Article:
The current study is a cross-sectional study of secondary data for hospitals in four states. The study linked data from nurse surveys, hospital patient discharge records, and administrative databases. The data sources included the Multi-State Nursing Care and Patient Safety Survey; 2005–2006 patient discharge data from California, New Jersey, and Pennsylvania; 2006–2007 patient discharge data from Florida; and the 2005 and 2007 American Hospital Association (AHA) Annual Survey. The databases were merged using unique hospital identifiers common to all of the data sources. Included in this analysis are 517 hospitals for which there were data from 10 or more respondents to the nurse survey and for which there were evidence from the state discharge database that at least one annual AAA repair had occurred. On average, the hospitals in the study had 49 nurse respondents and 39 discharged patients who had undergone AAA repair. The outcomes of interest included 30-day mortality and failure to rescue (FTR), defined as the death of a patient within 30 days of admission after experiencing a postoperative complication in the hospital (Silber et al. 1992, 1995, 1995, 2007; Clarke and Aiken 2003). The units of analysis in the study are 517 hospitals, but the units of observation are variously hospitals, patients, and nurses, and the statistical modeling is with reference to a hierarchical model in which patients are nested within hospitals. The final sample for this study of AAA repair included 25,265 nurses and 20,409 patients in the 517 hospitals.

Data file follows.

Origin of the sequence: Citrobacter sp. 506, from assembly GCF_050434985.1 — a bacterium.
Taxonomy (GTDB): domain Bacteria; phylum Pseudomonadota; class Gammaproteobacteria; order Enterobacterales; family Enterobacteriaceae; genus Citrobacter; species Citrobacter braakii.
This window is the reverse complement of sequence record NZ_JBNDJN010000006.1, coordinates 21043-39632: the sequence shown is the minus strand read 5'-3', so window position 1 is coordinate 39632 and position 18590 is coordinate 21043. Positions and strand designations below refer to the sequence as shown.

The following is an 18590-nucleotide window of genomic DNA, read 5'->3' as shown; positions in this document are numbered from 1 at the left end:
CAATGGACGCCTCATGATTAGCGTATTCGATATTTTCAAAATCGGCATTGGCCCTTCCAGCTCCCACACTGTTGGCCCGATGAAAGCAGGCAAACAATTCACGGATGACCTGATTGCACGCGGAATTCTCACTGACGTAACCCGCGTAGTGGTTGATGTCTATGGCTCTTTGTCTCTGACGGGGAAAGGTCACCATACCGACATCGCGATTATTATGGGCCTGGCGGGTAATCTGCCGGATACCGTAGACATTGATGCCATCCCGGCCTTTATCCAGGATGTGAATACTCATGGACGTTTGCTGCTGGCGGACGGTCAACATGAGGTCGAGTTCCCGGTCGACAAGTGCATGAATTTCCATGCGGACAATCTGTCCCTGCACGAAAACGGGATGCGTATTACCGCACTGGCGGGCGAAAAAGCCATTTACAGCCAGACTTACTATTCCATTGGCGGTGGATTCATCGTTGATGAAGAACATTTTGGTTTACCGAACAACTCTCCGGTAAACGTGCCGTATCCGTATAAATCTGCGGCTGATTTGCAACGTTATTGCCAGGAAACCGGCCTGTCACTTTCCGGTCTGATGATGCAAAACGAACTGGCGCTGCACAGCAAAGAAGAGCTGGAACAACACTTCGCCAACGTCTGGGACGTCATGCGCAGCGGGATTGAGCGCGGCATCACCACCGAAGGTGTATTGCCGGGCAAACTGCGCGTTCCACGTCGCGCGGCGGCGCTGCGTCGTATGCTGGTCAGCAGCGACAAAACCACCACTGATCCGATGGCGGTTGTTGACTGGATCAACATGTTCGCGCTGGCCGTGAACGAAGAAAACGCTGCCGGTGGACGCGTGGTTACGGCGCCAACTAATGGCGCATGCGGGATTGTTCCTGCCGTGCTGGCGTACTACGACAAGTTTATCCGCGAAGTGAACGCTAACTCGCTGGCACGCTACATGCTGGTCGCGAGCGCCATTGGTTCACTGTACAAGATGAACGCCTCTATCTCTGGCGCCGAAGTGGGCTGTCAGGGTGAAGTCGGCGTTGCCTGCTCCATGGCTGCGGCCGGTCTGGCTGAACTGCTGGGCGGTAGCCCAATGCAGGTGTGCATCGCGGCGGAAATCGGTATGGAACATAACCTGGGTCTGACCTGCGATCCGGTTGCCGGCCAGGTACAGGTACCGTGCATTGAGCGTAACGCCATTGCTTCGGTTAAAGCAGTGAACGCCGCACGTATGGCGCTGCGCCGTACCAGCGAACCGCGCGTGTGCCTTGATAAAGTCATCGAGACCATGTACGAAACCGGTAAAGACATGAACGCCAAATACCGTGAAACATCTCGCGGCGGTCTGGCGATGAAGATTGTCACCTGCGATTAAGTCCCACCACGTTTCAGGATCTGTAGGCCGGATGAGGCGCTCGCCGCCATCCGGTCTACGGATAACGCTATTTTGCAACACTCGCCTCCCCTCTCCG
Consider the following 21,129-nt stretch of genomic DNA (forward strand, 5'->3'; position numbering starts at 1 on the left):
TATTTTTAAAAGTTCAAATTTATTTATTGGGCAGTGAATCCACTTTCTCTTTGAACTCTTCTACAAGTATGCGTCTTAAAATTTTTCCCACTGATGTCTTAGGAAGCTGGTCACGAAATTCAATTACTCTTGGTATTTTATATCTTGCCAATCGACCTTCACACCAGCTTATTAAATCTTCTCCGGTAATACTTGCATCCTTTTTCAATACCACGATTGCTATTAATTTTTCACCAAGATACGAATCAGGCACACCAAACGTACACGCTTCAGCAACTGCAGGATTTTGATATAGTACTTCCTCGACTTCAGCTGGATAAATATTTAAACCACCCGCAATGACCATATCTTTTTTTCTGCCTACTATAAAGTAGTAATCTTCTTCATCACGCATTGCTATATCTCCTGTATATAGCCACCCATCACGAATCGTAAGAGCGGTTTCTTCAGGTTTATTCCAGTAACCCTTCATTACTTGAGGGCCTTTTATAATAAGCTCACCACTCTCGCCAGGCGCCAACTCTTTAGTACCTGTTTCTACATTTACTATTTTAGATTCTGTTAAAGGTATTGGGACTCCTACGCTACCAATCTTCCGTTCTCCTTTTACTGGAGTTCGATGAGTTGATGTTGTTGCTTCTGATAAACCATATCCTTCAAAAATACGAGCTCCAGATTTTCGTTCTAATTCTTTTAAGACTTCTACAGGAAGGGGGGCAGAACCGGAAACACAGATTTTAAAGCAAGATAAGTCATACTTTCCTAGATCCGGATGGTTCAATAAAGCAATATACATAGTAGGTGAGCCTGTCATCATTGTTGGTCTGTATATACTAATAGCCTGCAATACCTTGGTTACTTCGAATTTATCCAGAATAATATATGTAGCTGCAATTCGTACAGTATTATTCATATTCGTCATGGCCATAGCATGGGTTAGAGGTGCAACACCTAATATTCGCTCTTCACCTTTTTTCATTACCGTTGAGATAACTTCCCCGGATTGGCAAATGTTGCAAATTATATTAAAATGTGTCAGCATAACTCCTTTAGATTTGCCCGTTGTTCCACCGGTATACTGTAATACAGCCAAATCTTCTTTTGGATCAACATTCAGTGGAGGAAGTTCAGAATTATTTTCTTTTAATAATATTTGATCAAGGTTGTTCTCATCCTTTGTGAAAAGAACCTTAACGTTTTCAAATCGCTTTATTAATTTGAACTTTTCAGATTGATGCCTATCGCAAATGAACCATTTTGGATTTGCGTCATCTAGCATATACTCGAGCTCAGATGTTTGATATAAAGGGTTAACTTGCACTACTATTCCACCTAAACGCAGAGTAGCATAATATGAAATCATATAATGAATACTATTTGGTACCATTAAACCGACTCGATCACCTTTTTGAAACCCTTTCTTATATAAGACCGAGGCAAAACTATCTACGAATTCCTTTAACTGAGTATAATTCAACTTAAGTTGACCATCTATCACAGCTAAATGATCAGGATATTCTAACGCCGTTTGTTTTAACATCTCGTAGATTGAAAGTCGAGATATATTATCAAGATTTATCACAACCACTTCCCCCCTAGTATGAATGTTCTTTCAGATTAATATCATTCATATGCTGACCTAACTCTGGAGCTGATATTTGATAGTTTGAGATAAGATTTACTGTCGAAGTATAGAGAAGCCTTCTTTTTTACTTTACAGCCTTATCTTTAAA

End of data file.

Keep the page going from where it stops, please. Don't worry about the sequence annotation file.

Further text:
The Multi-State Nursing Care and Patient Safety Survey was collected by Aiken and colleagues at the University of Pennsylvania Center for Health Outcomes and Policy Research (Aiken et al. 2010, 2011; Kendall-Gallagher et al. 2011; McHugh et al. 2011a; McHugh et al. 2011b; Neff et al. 2011). The primary research team collected nurse survey data from California, Pennsylvania, and New Jersey between September 2005 and August 2006 and in Florida between November 2007 and April 2008. Surveys were mailed to 272,783 nurses in the four states: 106,532 in California, 49,385 in Florida, 52,545 in New Jersey, and 64,321 in Pennsylvania. This large mail survey had a response rate of 39 percent owing to the impossibility of targeting the mailings to hospital staff nurses, providing monetary incentives, or undertaking extensive follow-ups with such a large sample. Overall, the researchers obtained information from nine of every ten hospitals in all four states. In addition, a resurvey of 1,300 original nonresponders had a 91 percent response rate and was evaluated for possible bias. The results of this survey suggested no difference in responders and nonresponders in reports of hospital-level organizational features of nursing (Smith 2008; Aiken et al. 2010, 2011). Of those nurses who responded to the initial survey, 35,000 identified themselves as hospital staff nurses and further indicated on the survey their primary place of employment, including both the name of the hospital and the type of unit in which they worked.